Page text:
Search The Line of Best Fit
Search The Line of Best Fit


F*>k Dance, Let's Art – Sounds from a New American Underground
22 October 2010, 10:00 Written by

Billed as “a quiet attempt to capture a snapshot of what’s turning out to be an exciting time for new music in the States“, this compilation rounds up 18 (predominantly East Coast) bands, from the familiar likes of Animal Collective and Crystal Castles to newer, obscurer and pun-tastically monikered offerings like Truman Peyote, Psychobuildings and the mysterious oOoOO. The makers – Cool in the Pool – claim that what brings this music together is the “diversity of their respective sounds, easy use of electronics and continued attachment to a vaguely non-mainstream aesthetic“. With such, frankly, tenuous links between them then, it remains to be seen if this release is actually anything more cohesive than a selection of assorted tracks. Indeed, does it actually matter if it’s not, as long as said tracks have earned their place?

That said, there actually does appear to be an overriding – if not anything as marked as a theme or one template for the sound – at least a similar kind of mood that many of these bands conjure up. It has something to do with Animal Collective‘s wide-eyed wonderment – all shimmering magic and glitter on the (surely a little over-familiar) ‘My Girls’; heard again in Hideous Men‘s ‘Tangled’ and the rollicking ‘Kartwheels’ from Truman Peyote.

Many tracks have an otherworldly, atmospheric feel to them, from Toro y Moi‘s disco-ballad-played-backwards ‘Fax Shadow’, to the liquid, watery sounds of both Slava‘s ‘Anything’ and the wonderful ‘Bicycle (Horrors Cosmic Dub)’ byMemory Tapes – strewn with rainfall and thunder. This mysterious vibe tips over into a sense of unease or fear on the offerings from Balam Acab (the sparse ‘See Birds’) and oOoOO, whose ‘Sedsumthing’ has something so intangibly, disturbingly “off’ about it that it sends a chill down the spine.

On the flip-side, though, there is also a sense of playfulness, a kind of youthful ebullience, to a lot of these bands. This is best exemplified by the Uffie-like slink of opening track ‘Hot Shit (Creep Remix)’ by Baghdaddy; ’15 to 20′ by The Phenomenal Handclap Band – presumably their “take” on the Belle Stars’ (and others’) ’3 6 9′; and the preppy, funky Psychobuildings track ‘Paradise’.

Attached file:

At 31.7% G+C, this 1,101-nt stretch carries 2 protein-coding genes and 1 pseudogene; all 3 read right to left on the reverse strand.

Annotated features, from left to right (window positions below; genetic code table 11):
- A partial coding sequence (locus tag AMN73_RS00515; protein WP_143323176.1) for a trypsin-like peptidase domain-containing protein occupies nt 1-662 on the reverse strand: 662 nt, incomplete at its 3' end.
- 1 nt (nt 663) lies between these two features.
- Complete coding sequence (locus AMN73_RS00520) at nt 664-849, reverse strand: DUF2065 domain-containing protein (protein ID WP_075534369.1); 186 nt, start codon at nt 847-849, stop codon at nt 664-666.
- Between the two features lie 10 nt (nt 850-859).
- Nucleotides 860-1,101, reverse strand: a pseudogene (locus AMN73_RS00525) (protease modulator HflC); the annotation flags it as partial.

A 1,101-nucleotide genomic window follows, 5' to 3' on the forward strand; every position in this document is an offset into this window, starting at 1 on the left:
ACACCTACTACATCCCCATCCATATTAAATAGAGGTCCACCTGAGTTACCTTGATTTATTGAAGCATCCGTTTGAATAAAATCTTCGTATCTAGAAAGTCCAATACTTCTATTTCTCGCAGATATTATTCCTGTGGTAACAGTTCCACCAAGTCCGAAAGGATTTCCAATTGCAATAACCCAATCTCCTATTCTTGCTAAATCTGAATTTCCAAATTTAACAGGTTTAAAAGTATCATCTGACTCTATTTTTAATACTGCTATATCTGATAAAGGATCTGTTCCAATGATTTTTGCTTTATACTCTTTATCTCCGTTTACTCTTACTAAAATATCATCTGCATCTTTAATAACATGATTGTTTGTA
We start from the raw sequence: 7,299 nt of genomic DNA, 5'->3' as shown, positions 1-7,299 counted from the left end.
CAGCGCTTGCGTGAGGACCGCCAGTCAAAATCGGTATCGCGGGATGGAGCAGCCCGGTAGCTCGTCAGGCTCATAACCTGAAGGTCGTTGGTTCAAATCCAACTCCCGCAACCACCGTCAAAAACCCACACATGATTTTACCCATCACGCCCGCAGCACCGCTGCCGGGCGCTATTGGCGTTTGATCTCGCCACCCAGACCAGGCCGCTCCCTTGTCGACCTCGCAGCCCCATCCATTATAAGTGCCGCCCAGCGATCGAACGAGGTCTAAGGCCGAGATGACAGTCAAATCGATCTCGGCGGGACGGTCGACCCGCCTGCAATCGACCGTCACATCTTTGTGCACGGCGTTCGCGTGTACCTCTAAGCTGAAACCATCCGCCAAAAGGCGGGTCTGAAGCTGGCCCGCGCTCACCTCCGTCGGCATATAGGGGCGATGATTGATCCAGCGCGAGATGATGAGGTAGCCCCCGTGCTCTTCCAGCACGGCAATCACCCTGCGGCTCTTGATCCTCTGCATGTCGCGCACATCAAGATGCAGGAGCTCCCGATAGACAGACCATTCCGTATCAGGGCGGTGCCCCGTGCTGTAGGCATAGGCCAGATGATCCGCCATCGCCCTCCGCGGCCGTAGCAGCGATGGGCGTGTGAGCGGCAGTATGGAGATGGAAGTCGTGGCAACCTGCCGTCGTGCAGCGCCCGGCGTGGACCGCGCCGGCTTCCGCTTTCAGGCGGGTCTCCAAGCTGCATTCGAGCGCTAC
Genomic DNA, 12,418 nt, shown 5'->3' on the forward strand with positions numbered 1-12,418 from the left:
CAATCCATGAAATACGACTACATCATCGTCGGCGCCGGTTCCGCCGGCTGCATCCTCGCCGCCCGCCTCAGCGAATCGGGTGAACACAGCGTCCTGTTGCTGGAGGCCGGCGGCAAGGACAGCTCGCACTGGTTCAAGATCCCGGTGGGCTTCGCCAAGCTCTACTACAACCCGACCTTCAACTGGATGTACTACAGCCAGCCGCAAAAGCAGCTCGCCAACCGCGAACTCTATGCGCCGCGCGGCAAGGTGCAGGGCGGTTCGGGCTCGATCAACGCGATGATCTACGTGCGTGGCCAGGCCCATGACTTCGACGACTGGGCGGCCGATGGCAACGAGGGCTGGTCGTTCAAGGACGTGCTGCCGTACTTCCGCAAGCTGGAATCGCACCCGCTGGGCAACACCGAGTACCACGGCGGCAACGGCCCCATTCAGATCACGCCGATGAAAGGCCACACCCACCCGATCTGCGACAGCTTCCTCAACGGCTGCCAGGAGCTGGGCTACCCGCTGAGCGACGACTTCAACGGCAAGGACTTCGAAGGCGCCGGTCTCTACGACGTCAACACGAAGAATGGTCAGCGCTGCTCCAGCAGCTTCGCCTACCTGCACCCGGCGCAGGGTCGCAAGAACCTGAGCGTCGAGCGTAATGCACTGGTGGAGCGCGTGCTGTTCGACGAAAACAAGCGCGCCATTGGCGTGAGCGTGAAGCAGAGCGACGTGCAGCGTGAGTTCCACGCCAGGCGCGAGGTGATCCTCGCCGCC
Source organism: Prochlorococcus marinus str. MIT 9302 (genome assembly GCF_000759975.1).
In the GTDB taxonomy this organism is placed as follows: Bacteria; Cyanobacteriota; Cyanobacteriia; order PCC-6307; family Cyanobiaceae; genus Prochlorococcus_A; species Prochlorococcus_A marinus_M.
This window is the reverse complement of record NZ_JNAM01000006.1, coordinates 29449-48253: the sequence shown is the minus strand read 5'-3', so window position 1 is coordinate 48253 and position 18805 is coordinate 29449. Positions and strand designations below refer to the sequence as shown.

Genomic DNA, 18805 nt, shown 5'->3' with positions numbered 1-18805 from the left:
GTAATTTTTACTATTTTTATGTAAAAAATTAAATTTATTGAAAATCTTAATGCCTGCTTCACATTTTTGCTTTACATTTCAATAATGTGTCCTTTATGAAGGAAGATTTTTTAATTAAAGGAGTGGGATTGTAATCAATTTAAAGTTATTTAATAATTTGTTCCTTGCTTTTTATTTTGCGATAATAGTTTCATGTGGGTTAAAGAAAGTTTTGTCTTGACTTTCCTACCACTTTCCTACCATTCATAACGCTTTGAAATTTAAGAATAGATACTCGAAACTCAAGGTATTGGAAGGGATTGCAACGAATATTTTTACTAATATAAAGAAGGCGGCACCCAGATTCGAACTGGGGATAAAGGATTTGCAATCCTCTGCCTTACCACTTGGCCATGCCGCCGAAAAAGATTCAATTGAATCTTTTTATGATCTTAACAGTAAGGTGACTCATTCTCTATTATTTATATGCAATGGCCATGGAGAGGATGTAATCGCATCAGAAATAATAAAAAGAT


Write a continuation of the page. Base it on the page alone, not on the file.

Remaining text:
This is not a collection for the guitar enthusiast, or those keen on the standard verse / chorus / verse pop song. The formlessness of many of these tracks, and their reliance on predominantly electronic means of music making is striking. Vocals, too, are often heavily vocodered, echoed or otherwise manipulated away from the everyday. Given the pugnacious title, it is interesting – and welcome – to see that several of the tracks included (Peter’s House Music ‘Body Heat’,Slava ‘Anything’ and Truman Peyote ‘Kartwheels’) are, in fact, eminently danceable, despite their art.

Whilst everything here probably merits its inclusion, the weakest offerings – those by Washed Out, Raw Moans and Bear in Heaven – are those that seem most unfocussed, where all that vague wispiness goes beyond the atmospheric and somehow swamps the track. The highlights more than compensate, though. Hideous Men manage to sparkle and throb all at once; Pictureplane couple their slightly abrasive synths with a downbeat vocal to great effect; oOoOO are wonderfully sinister, while Memory Tapes punctuate their stormy atmospherics with high, anguished notes yet at the same time keep such a delicate melody running through their track that it is a thing of quite remarkable craft and beauty.

“Fuck dance”? Only in the carnal sense, perhaps. Better to do as this compilation has, and combine dance with art and a whole bunch of other good stuff (atmosphere, joy, mystery, electronics). This new American Underground is an interesting place to visit.

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